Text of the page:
A foster kid is granted a superhero’s powers.
Levi and Grazer: Brothers at heart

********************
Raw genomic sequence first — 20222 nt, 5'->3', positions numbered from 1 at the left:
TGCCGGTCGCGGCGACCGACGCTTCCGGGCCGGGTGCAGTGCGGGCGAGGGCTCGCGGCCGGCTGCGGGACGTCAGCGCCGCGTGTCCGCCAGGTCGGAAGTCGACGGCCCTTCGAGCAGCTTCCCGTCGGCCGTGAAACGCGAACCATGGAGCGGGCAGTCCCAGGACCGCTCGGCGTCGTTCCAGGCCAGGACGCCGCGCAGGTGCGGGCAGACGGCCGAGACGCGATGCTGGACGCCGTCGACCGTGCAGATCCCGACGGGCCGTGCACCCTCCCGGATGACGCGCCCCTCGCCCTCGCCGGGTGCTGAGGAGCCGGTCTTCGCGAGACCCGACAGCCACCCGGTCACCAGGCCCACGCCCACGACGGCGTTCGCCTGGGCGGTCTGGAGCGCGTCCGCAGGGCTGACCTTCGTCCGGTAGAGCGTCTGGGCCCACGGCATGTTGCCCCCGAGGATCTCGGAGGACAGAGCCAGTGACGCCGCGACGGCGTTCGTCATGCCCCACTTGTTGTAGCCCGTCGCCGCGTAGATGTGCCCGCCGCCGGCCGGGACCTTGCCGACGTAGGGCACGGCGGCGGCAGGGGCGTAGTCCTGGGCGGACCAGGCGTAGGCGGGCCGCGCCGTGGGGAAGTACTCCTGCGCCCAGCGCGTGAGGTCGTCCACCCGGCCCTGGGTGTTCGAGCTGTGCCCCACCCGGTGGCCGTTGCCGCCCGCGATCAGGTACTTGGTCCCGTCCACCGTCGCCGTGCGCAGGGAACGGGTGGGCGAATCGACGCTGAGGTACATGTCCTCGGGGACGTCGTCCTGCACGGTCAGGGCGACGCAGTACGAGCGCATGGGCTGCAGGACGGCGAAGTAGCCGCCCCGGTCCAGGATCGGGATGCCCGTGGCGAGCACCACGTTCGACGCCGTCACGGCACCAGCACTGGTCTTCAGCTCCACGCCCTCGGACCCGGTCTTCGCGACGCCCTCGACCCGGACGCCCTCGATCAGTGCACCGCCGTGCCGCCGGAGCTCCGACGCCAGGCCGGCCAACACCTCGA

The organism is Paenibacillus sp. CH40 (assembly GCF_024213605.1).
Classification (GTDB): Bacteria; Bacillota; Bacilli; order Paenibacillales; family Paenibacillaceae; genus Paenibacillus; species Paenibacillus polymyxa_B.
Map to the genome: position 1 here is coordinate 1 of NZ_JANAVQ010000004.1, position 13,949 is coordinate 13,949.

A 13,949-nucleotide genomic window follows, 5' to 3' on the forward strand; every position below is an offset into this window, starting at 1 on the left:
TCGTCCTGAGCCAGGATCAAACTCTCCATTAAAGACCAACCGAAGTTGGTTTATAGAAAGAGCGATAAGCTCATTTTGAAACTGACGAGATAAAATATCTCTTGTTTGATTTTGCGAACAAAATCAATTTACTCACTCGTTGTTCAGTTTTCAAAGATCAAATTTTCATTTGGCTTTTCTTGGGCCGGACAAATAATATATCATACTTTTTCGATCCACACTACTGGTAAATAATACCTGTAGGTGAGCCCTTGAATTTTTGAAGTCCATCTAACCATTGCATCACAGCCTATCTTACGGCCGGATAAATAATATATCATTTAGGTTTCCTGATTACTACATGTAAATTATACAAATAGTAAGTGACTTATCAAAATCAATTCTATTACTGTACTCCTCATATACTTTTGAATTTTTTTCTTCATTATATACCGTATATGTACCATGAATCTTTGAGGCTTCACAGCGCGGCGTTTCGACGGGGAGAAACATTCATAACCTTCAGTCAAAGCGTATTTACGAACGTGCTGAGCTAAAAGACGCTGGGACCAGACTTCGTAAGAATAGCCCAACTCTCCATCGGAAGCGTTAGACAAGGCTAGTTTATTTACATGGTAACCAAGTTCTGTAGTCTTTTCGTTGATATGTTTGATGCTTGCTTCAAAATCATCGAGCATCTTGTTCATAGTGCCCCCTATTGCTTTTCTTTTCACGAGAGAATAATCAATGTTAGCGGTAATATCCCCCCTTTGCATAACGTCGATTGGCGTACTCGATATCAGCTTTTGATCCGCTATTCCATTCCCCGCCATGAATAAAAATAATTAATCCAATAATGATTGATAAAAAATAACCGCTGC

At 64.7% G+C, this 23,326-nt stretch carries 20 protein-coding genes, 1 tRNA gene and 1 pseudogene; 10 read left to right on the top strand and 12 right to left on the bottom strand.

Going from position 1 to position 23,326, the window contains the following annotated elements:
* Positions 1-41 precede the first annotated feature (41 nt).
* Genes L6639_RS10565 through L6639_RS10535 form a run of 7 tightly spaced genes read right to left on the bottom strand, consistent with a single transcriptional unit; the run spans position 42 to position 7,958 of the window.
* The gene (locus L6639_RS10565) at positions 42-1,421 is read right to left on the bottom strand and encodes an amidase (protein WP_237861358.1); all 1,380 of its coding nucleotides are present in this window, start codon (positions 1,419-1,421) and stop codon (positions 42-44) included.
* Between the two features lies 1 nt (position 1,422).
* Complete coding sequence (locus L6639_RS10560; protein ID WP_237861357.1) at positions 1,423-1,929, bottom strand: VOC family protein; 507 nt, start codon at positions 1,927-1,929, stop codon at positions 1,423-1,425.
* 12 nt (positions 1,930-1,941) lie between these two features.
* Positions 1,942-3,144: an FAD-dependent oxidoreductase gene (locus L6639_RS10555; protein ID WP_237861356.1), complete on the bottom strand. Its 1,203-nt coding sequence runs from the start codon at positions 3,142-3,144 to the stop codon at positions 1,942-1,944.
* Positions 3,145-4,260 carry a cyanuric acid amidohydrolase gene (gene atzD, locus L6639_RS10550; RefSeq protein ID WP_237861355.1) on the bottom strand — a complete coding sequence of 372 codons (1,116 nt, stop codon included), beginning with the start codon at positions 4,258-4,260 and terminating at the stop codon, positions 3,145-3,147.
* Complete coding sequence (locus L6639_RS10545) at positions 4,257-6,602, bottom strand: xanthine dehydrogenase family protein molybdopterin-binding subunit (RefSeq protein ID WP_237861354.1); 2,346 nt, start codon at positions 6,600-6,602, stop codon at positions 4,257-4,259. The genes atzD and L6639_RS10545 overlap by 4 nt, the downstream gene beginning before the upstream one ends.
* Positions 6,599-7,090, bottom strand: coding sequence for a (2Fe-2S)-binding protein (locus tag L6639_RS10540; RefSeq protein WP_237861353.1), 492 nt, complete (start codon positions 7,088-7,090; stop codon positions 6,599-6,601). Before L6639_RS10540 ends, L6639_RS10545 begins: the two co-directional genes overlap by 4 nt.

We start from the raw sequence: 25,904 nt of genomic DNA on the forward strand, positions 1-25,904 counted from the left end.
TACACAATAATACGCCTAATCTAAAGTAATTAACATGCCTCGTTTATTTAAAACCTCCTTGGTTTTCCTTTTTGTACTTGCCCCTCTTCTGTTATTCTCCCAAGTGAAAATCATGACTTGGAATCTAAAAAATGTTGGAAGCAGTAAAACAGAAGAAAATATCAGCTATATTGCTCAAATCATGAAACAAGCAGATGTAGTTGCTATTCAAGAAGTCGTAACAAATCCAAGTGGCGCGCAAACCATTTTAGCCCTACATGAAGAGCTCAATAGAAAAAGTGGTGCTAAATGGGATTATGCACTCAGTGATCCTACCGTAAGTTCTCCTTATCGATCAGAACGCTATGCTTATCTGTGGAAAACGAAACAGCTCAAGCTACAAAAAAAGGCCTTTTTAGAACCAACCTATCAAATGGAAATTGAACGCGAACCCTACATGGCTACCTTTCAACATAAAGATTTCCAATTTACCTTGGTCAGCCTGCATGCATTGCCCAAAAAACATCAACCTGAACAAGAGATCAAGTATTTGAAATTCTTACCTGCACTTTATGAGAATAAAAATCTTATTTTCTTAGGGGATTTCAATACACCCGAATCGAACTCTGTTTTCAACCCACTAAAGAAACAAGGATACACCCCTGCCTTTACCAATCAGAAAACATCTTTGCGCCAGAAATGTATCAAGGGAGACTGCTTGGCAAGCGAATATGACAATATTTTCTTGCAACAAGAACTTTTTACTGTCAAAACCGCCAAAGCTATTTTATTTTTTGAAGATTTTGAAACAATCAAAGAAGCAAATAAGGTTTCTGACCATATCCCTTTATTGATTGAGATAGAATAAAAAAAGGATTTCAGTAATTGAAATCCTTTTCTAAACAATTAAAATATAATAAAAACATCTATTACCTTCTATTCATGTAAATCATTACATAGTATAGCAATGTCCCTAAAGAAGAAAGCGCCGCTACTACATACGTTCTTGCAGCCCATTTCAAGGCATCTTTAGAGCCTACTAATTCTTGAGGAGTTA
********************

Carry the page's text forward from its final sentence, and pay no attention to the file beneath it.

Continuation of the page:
Finally, the battle between DC Films and Marvel “feels like a fair fight,” said Scott Mendelson in Forbes.com. The big-screen debut of Shazam, a superhero long locked into Saturday-morning schlock, gives DC “a marvelous adventure fantasy” that’s “an achingly real family melodrama first and a comic-book flick second.” Any movie fan should enjoy it. Asher Angel plays Billy Batson, a 14-year-old foster kid who unwittingly proves himself superhero material after defending Freddy, his disabled new foster brother, from bullies. A wizard soon grants him the ability to transform, with one magic word, into Shazam, a muscular full-grown do-gooder played by a “perfectly cast” Zachary Levi. Levi displays an “infectiously naïve, gee-whiz charisma that calls to mind Tom Hanks in Big,” said Chris Nashawaty in Entertainment Weekly. Alas, the charming scenes in which Jack Dylan Grazer’s Freddy urges Shazam to test his new powers are followed by typical superhero nonsense, including a “cardboard villain” and “a menagerie of CGI monsters.” The monsters can’t hide the film’s great strength, said Alex Abad-Santos in Vox.com. Shazam is fluent in a yearning all young people have, a yearning to find people like themselves before they can learn to truly care about others. ■